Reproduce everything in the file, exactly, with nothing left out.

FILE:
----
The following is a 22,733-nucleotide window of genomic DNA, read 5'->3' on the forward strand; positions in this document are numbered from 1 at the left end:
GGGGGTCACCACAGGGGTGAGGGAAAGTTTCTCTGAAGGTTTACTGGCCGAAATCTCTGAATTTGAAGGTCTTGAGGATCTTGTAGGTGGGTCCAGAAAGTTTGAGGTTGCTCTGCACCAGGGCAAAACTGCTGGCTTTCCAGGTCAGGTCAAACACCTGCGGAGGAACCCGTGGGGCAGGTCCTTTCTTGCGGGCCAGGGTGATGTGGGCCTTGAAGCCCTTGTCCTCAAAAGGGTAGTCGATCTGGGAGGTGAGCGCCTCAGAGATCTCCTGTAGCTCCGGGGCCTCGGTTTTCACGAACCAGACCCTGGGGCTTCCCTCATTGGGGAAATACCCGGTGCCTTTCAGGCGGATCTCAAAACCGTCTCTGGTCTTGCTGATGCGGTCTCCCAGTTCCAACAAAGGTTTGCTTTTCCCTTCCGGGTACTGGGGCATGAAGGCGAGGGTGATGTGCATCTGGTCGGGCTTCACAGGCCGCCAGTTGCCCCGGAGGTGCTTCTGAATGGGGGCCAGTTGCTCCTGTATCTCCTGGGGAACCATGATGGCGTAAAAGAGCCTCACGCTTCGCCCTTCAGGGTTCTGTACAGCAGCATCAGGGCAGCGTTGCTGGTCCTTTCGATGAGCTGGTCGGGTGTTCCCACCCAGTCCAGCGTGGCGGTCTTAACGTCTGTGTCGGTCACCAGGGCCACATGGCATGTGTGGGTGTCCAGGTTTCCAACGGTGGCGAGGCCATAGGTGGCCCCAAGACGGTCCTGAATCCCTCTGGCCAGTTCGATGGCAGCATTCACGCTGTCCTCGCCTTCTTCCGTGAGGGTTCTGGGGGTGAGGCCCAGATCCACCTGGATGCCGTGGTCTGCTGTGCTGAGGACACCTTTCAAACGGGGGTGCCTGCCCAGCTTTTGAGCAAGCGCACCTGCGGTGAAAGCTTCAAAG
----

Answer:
The following is a 22,733-nucleotide window of genomic DNA, read 5'->3' on the forward strand; positions in this document are numbered from 1 at the left end:
GGGGGTCACCACAGGGGTGAGGGAAAGTTTCTCTGAAGGTTTACTGGCCGAAATCTCTGAATTTGAAGGTCTTGAGGATCTTGTAGGTGGGTCCAGAAAGTTTGAGGTTGCTCTGCACCAGGGCAAAACTGCTGGCTTTCCAGGTCAGGTCAAACACCTGCGGAGGAACCCGTGGGGCAGGTCCTTTCTTGCGGGCCAGGGTGATGTGGGCCTTGAAGCCCTTGTCCTCAAAAGGGTAGTCGATCTGGGAGGTGAGCGCCTCAGAGATCTCCTGTAGCTCCGGGGCCTCGGTTTTCACGAACCAGACCCTGGGGCTTCCCTCATTGGGGAAATACCCGGTGCCTTTCAGGCGGATCTCAAAACCGTCTCTGGTCTTGCTGATGCGGTCTCCCAGTTCCAACAAAGGTTTGCTTTTCCCTTCCGGGTACTGGGGCATGAAGGCGAGGGTGATGTGCATCTGGTCGGGCTTCACAGGCCGCCAGTTGCCCCGGAGGTGCTTCTGAATGGGGGCCAGTTGCTCCTGTATCTCCTGGGGAACCATGATGGCGTAAAAGAGCCTCACGCTTCGCCCTTCAGGGTTCTGTACAGCAGCATCAGGGCAGCGTTGCTGGTCCTTTCGATGAGCTGGTCGGGTGTTCCCACCCAGTCCAGCGTGGCGGTCTTAACGTCTGTGTCGGTCACCAGGGCCACATGGCATGTGTGGGTGTCCAGGTTTCCAACGGTGGCGAGGCCATAGGTGGCCCCAAGACGGTCCTGAATCCCTCTGGCCAGTTCGATGGCAGCATTCACGCTGTCCTCGCCTTCTTCCGTGAGGGTTCTGGGGGTGAGGCCCAGATCCACCTGGATGCCGTGGTCTGCTGTGCTGAGGACACCTTTCAAACGGGGGTGCCTGCCCAGCTTTTGAGCAAGCGCACCTGCGGTGAAAGCTTCAAAG